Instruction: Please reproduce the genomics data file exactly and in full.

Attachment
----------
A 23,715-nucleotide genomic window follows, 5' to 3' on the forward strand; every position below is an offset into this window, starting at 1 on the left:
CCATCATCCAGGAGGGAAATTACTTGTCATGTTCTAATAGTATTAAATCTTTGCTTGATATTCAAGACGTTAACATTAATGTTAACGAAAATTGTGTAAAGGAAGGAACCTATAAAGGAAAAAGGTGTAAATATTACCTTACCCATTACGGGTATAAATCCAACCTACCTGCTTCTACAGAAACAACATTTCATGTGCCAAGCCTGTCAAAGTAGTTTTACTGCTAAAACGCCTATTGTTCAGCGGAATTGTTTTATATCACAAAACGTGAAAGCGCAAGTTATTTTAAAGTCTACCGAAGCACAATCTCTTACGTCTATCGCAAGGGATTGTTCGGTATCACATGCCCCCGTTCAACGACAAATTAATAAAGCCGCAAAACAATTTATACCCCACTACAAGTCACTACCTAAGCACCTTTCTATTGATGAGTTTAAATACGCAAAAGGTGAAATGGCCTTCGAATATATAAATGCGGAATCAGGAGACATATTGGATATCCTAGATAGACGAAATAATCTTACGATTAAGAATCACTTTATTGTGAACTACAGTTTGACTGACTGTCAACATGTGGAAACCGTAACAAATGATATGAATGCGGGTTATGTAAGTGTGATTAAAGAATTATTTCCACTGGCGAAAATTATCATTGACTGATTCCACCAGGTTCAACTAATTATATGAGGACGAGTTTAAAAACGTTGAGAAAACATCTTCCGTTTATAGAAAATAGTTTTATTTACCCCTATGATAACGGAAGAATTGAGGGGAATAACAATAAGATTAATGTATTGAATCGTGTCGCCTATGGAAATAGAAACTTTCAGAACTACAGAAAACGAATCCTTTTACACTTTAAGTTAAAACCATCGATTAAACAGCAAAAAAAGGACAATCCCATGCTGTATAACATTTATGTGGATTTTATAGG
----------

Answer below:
A 23,715-nucleotide genomic window follows, 5' to 3' on the forward strand; every position below is an offset into this window, starting at 1 on the left:
CCATCATCCAGGAGGGAAATTACTTGTCATGTTCTAATAGTATTAAATCTTTGCTTGATATTCAAGACGTTAACATTAATGTTAACGAAAATTGTGTAAAGGAAGGAACCTATAAAGGAAAAAGGTGTAAATATTACCTTACCCATTACGGGTATAAATCCAACCTACCTGCTTCTACAGAAACAACATTTCATGTGCCAAGCCTGTCAAAGTAGTTTTACTGCTAAAACGCCTATTGTTCAGCGGAATTGTTTTATATCACAAAACGTGAAAGCGCAAGTTATTTTAAAGTCTACCGAAGCACAATCTCTTACGTCTATCGCAAGGGATTGTTCGGTATCACATGCCCCCGTTCAACGACAAATTAATAAAGCCGCAAAACAATTTATACCCCACTACAAGTCACTACCTAAGCACCTTTCTATTGATGAGTTTAAATACGCAAAAGGTGAAATGGCCTTCGAATATATAAATGCGGAATCAGGAGACATATTGGATATCCTAGATAGACGAAATAATCTTACGATTAAGAATCACTTTATTGTGAACTACAGTTTGACTGACTGTCAACATGTGGAAACCGTAACAAATGATATGAATGCGGGTTATGTAAGTGTGATTAAAGAATTATTTCCACTGGCGAAAATTATCATTGACTGATTCCACCAGGTTCAACTAATTATATGAGGACGAGTTTAAAAACGTTGAGAAAACATCTTCCGTTTATAGAAAATAGTTTTATTTACCCCTATGATAACGGAAGAATTGAGGGGAATAACAATAAGATTAATGTATTGAATCGTGTCGCCTATGGAAATAGAAACTTTCAGAACTACAGAAAACGAATCCTTTTACACTTTAAGTTAAAACCATCGATTAAACAGCAAAAAAAGGACAATCCCATGCTGTATAACATTTATGTGGATTTTATAGG